Utilitarian ethics advocate saving as many lives as possible, even if it means an individual will be harmed. Where as non-utilitarian principles mandate strict adherence to a 'don't kill' paradigm promoting values of human life and dignity.
In a new research where in they studied around 2748 people, co-authors Liane Young, an assistant professor of psychology at Boston College, and Ezequiel Gleichgerrcht of the Institute of Cognitive Neurology and Favaloro University in Argentina, explore two important questions regarding moral decision-making: What aspect of emotional responding is relevant for such judgements? Is this aspect of emotional responding different among those believe in utilitarian or non-utilitarian ethics?
"A number of recent studies support the role of emotions in moral judgement, and in particular a dual-process model of moral judgment in which both automatic emotional processes and controlled cognitive processes drive moral judgement," explained Young. "For example, when people must choose whether to harm one person to save many, emotional processes typically support one type of non-utilitarian response, such don't harm the individual, while controlled processes support the utilitarian response, such as save the greatest number of lives. Our study showed that utilitarian judgment may arise not simply from enhanced cognitive control but also from diminished emotional processing and reduced empathy."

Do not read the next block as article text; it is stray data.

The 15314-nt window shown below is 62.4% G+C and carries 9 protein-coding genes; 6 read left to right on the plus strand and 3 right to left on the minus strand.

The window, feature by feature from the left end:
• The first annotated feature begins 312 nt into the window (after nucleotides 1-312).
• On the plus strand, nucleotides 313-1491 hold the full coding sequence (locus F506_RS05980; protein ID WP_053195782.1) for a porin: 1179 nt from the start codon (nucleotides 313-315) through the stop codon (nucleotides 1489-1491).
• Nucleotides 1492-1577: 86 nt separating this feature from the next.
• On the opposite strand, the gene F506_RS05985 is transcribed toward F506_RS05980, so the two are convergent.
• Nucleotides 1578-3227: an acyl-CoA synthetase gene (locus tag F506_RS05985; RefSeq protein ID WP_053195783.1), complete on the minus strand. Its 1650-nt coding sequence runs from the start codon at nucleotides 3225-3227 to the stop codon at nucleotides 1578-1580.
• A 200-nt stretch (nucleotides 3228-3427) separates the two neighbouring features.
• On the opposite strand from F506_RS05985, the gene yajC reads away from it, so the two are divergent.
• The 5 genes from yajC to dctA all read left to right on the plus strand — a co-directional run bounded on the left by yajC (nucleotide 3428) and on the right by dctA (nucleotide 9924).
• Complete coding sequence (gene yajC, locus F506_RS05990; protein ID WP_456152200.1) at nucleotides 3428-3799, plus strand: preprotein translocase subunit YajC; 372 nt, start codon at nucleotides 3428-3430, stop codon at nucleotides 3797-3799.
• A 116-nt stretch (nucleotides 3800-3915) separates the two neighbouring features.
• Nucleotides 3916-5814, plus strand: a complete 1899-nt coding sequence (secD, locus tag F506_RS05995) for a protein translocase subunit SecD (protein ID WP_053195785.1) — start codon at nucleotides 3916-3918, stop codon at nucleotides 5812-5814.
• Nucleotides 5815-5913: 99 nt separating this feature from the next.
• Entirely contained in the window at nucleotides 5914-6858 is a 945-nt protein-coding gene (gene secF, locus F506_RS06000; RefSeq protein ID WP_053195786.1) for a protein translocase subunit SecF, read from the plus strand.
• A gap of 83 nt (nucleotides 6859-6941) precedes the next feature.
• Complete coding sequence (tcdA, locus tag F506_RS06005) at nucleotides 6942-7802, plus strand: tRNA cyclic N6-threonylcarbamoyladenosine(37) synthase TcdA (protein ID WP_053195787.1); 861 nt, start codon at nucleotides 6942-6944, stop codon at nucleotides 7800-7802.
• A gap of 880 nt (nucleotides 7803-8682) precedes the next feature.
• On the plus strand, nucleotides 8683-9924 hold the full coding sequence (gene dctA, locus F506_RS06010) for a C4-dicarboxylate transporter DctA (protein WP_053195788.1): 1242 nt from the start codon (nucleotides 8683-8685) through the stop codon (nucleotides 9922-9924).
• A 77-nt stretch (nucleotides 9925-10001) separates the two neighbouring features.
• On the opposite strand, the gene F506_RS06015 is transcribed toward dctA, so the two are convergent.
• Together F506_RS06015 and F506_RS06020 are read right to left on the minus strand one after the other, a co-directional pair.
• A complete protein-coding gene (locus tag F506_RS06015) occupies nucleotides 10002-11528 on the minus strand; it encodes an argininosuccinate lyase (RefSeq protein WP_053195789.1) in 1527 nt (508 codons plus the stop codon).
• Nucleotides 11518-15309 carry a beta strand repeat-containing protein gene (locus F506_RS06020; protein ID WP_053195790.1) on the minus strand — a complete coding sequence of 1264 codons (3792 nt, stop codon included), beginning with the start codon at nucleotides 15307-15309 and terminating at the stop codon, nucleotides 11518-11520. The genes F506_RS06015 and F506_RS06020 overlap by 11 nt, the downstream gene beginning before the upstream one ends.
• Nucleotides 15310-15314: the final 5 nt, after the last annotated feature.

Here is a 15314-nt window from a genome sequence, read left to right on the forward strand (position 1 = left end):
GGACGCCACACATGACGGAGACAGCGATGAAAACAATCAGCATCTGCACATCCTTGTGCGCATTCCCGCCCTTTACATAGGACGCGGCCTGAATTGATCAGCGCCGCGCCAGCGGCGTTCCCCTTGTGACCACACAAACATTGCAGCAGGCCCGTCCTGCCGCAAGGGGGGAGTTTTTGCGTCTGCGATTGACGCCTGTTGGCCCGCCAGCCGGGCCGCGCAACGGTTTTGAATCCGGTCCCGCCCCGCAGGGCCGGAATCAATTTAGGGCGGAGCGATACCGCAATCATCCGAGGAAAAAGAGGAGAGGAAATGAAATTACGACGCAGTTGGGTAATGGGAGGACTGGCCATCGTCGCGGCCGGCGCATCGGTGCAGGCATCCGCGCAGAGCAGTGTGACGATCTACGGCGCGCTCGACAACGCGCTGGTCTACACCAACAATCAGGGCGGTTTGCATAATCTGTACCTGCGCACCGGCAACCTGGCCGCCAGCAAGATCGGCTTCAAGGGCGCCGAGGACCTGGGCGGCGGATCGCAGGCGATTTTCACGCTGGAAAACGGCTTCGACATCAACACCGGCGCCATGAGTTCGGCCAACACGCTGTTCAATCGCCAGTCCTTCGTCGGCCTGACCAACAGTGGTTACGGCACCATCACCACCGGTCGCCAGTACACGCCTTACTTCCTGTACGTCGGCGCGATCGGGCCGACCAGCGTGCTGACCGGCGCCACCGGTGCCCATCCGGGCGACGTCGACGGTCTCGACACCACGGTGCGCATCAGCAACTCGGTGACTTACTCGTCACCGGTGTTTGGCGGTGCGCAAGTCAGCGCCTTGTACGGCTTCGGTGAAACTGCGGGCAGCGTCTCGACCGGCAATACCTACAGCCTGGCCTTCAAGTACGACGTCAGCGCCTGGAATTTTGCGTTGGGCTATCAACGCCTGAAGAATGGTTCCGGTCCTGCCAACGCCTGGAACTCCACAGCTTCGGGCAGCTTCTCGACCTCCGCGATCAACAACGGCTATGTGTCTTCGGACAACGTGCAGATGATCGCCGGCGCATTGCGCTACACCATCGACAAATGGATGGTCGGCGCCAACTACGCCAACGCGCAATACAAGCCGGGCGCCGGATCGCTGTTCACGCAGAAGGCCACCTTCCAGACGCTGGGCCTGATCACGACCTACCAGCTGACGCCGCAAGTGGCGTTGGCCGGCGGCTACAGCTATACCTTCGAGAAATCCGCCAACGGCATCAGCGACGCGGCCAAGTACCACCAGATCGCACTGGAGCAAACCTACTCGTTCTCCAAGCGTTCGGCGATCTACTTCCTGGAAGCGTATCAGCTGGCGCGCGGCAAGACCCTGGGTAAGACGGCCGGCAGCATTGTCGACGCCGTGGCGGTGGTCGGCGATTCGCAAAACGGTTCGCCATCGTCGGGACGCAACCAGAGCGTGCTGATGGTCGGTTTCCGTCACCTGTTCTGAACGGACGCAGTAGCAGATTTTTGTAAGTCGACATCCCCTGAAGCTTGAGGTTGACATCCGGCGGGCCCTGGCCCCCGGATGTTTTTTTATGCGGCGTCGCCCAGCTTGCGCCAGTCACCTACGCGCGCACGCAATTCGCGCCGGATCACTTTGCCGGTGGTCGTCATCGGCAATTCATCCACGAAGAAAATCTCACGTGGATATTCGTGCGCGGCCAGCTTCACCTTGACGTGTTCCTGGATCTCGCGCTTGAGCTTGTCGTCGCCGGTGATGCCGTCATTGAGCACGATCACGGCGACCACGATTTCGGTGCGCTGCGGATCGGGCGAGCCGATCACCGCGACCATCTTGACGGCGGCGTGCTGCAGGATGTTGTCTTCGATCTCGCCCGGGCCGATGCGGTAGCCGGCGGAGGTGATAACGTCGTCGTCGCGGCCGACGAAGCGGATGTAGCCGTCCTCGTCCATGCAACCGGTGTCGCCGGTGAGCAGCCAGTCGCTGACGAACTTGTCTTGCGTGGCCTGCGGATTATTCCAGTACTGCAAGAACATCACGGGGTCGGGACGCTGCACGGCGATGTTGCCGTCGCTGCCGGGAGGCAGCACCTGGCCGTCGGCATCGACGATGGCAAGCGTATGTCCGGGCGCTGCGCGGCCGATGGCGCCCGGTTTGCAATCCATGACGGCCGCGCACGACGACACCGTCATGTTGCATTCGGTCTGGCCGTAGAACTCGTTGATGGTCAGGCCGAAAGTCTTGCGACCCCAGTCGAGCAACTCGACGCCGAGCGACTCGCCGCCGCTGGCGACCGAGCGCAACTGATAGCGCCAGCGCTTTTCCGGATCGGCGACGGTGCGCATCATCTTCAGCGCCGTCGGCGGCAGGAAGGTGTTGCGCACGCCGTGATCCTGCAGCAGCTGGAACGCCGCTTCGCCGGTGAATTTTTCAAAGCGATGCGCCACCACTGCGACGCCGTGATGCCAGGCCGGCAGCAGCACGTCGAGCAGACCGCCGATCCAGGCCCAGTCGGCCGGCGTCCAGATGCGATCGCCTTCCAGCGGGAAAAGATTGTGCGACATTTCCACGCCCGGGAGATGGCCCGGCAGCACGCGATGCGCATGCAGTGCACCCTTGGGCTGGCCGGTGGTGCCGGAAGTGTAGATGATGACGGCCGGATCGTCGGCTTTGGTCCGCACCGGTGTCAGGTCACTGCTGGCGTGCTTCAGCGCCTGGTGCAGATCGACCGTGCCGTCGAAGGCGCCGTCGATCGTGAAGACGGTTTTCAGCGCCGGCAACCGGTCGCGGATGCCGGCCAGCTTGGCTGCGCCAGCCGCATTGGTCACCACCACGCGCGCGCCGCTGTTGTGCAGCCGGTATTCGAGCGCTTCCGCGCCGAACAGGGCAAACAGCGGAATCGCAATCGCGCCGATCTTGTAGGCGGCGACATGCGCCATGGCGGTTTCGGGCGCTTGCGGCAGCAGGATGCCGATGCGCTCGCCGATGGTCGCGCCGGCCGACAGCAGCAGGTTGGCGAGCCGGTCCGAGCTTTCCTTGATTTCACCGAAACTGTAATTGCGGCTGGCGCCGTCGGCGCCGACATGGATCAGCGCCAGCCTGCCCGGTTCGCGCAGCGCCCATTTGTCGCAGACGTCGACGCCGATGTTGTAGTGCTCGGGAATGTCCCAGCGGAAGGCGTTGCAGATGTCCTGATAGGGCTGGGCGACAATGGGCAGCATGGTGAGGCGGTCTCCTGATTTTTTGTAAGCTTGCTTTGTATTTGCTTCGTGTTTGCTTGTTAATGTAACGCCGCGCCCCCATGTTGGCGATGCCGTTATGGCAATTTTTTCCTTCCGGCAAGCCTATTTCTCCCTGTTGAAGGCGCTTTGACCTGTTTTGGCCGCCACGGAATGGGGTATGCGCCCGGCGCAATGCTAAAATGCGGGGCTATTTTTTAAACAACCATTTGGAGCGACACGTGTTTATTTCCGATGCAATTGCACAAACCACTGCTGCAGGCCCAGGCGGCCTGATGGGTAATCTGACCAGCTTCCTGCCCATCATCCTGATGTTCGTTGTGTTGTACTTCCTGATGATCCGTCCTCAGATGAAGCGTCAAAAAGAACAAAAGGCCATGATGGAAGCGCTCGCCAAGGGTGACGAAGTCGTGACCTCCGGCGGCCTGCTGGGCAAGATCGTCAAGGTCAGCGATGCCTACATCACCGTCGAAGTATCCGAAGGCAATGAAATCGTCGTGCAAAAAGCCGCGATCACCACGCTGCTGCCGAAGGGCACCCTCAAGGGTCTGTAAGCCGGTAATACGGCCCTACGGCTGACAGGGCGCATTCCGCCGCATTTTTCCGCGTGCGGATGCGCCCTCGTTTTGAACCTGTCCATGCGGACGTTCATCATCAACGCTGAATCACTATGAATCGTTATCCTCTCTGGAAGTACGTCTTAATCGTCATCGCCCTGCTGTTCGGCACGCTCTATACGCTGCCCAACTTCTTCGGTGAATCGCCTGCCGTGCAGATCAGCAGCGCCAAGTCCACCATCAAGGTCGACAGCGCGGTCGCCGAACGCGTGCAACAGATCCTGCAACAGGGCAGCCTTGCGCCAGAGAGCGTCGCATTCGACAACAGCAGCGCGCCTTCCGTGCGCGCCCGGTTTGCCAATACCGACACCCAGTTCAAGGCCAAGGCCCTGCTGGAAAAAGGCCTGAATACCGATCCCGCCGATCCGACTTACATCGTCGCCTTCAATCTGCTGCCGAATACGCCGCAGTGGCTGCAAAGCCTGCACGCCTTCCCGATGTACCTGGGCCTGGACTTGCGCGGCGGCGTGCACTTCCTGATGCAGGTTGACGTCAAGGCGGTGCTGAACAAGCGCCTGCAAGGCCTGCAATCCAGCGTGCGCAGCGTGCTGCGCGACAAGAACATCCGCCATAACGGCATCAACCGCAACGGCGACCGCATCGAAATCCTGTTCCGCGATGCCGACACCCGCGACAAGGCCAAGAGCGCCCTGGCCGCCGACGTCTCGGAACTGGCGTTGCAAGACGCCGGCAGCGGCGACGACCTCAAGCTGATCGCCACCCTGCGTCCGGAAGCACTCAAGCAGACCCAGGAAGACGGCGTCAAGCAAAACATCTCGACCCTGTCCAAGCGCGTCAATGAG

The researchers establish a key relationship between moral judgement and empathic concern in particular, specifically feelings of warmth and compassion in response to someone in distress. In a number of experiments, utilitarian moral judgement was specifically related to decreased empathic concern, and not with any of the demographic or cultural variables [at least not with the ones tested], nor with other aspects of empathic responding, including personal distress and perspective taking.
"Diminished emotional responses, specifically, reduced empathic concern, appear to be critical in facilitating utilitarian responses to moral dilemmas of high emotional salience," the researchers concluded. "
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